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Reviewed November 2008

What is the official name of the ABCA12 gene?

The official name of this gene is “ATP binding cassette subfamily A member 12.”

ABCA12 is the gene's official symbol. The ABCA12 gene is also known by other names, listed below.

Read more about gene names and symbols on the About page.

What is the normal function of the ABCA12 gene?

The ABCA12 gene provides instructions for making a protein known as an ATP-binding cassette (ABC) transporter. ABC transporter proteins carry many types of molecules across cell membranes. In particular, the ABCA12 protein plays a major role in transporting fats (lipids) in cells that make up the outermost layer of skin (the epidermis). This lipid transport appears to be essential for normal development of the skin. The ABCA12 protein is also found in several other tissues, including the testes, placenta, lung, stomach, and fetal brain and liver.

Does the ABCA12 gene share characteristics with other genes?

The ABCA12 gene belongs to a family of genes called ABC (ATP-binding cassette transporters). It also belongs to a family of genes called ATP (ATPases).

A gene family is a group of genes that share important characteristics. Classifying individual genes into families helps researchers describe how genes are related to each other. For more information, see What are gene families? in the Handbook.

How are changes in the ABCA12 gene related to health conditions?

harlequin ichthyosis - caused by mutations in the ABCA12 gene

Several mutations in the ABCA12 gene have been identified in people with harlequin ichthyosis. Most of these mutations probably lead to an absence of ABCA12 protein or the production of an extremely small version of the protein that cannot transport lipids properly. A lack of lipid transport causes numerous problems with the development of the epidermis before and after birth. Specifically, it prevents the skin from forming an effective barrier against fluid loss (dehydration) and infections, and leads to the formation of hard, thick scales characteristic of harlequin ichthyosis.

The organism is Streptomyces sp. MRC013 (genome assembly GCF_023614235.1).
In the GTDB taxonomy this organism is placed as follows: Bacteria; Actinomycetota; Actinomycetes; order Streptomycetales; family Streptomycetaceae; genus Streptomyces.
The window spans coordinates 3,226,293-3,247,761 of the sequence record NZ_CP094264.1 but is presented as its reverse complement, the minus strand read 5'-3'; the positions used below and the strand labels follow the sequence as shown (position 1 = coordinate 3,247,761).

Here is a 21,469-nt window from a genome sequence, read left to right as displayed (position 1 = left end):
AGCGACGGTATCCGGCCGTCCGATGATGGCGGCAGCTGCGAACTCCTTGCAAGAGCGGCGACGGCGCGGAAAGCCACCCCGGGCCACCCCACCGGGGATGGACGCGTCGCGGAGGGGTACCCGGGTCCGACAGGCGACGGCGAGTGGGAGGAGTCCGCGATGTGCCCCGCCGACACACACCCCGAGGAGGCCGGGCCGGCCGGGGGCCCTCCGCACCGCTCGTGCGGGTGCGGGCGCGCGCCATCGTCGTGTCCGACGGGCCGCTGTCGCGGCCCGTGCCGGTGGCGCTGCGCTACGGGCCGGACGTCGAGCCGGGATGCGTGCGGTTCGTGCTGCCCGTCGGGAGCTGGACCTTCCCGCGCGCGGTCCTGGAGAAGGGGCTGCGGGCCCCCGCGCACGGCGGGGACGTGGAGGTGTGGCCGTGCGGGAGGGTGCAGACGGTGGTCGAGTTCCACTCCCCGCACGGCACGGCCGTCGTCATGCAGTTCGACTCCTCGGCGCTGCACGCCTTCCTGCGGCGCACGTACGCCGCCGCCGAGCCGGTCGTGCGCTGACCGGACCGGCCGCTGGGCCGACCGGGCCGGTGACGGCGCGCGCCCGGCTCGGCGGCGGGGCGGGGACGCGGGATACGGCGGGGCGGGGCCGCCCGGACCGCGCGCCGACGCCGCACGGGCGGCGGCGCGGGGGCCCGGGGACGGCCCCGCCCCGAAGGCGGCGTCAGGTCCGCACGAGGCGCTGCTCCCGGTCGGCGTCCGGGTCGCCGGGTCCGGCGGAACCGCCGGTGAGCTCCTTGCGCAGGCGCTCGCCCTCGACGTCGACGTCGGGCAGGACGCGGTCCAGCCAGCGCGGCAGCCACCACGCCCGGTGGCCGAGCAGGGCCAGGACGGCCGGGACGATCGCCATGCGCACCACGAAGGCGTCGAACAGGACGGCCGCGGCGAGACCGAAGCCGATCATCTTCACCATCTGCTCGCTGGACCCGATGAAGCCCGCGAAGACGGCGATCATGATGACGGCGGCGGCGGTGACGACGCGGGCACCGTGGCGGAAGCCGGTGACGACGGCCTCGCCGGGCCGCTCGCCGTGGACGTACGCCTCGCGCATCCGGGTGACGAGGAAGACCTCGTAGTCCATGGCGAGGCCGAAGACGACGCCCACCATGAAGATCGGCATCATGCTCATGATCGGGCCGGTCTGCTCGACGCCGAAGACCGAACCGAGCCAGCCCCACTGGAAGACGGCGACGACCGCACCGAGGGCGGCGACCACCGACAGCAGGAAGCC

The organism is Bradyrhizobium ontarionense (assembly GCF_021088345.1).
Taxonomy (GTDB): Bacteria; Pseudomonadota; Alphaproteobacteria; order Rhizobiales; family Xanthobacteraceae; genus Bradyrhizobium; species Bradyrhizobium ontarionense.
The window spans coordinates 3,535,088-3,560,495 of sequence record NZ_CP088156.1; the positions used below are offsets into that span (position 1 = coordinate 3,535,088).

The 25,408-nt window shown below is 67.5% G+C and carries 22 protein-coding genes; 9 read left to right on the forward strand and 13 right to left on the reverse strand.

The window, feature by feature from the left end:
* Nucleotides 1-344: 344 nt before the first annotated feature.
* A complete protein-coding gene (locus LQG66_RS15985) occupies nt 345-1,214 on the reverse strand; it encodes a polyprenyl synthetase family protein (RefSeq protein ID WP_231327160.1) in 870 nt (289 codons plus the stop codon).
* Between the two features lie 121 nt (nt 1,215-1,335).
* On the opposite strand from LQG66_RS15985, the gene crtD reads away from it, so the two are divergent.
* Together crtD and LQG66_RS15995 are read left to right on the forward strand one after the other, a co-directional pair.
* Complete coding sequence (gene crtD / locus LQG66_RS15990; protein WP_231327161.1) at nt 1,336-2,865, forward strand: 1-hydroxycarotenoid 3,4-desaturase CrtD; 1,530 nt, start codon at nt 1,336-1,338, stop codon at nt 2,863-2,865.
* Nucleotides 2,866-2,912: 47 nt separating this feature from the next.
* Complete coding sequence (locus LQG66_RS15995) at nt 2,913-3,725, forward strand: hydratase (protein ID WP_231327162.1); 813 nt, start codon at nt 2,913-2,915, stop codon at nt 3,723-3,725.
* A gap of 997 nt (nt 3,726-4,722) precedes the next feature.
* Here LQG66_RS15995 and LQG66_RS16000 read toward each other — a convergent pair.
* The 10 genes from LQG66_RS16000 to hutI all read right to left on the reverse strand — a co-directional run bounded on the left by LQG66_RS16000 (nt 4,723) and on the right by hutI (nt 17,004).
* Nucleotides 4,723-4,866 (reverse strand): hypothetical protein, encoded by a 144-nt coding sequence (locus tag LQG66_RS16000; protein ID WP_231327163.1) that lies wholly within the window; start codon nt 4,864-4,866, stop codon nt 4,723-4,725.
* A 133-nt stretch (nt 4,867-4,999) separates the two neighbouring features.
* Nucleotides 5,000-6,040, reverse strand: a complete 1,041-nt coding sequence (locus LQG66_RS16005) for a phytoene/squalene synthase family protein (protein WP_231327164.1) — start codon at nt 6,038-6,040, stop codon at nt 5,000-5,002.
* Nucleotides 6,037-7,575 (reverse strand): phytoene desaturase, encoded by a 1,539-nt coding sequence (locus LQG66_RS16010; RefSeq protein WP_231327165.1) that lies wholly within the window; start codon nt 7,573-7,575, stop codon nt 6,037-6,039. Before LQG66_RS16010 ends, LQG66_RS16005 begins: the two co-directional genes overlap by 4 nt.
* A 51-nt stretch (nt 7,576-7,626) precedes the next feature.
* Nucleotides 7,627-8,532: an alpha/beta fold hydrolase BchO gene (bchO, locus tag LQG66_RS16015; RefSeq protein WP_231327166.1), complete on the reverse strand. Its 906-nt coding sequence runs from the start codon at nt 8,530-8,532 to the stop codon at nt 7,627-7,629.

Genetics Home Reference provides information about lamellar ichthyosis, which is also associated with changes in the ABCA12 gene.

Where is the ABCA12 gene located?

Cytogenetic Location: 2q34

Molecular Location on chromosome 2: base pairs 214,931,542 to 215,138,580

(Homo sapiens Annotation Release 107, GRCh38.p2) (NCBIThis link leads to a site outside Genetics Home Reference.)

The ABCA12 gene is located on the long (q) arm of chromosome 2 at position 34.

The ABCA12 gene is located on the long (q) arm of chromosome 2 at position 34.

More precisely, the ABCA12 gene is located from base pair 214,931,542 to base pair 215,138,580 on chromosome 2.

See How do geneticists indicate the location of a gene? in the Handbook.

Where can I find additional information about ABCA12?

You and your healthcare professional may find the following resources about ABCA12 helpful.

You may also be interested in these resources, which are designed for genetics professionals and researchers.

What other names do people use for the ABCA12 gene or gene products?

  • ATP-binding cassette 12
  • ATP-binding cassette, sub-family A (ABC1), member 12
  • ATP-binding cassette, sub-family A, member 12
  • ATP-binding cassette transporter 12
  • ICR2B

Where can I find general information about genes?

The Handbook provides basic information about genetics in clear language.

These links provide additional genetics resources that may be useful.

What glossary definitions help with understanding ABCA12?

ATP ; cell ; dehydration ; epidermis ; gene ; ichthyosis ; keratinocyte ; lipid ; placenta ; protein ; stomach ; testes

You may find definitions for these and many other terms in the Genetics Home Reference Glossary.

See also Understanding Medical Terminology.

References (11 links)


The resources on this site should not be used as a substitute for professional medical care or advice. Users seeking information about a personal genetic disease, syndrome, or condition should consult with a qualified healthcare professional. See How can I find a genetics professional in my area? in the Handbook.

Reviewed: November 2008
Published: February 8, 2016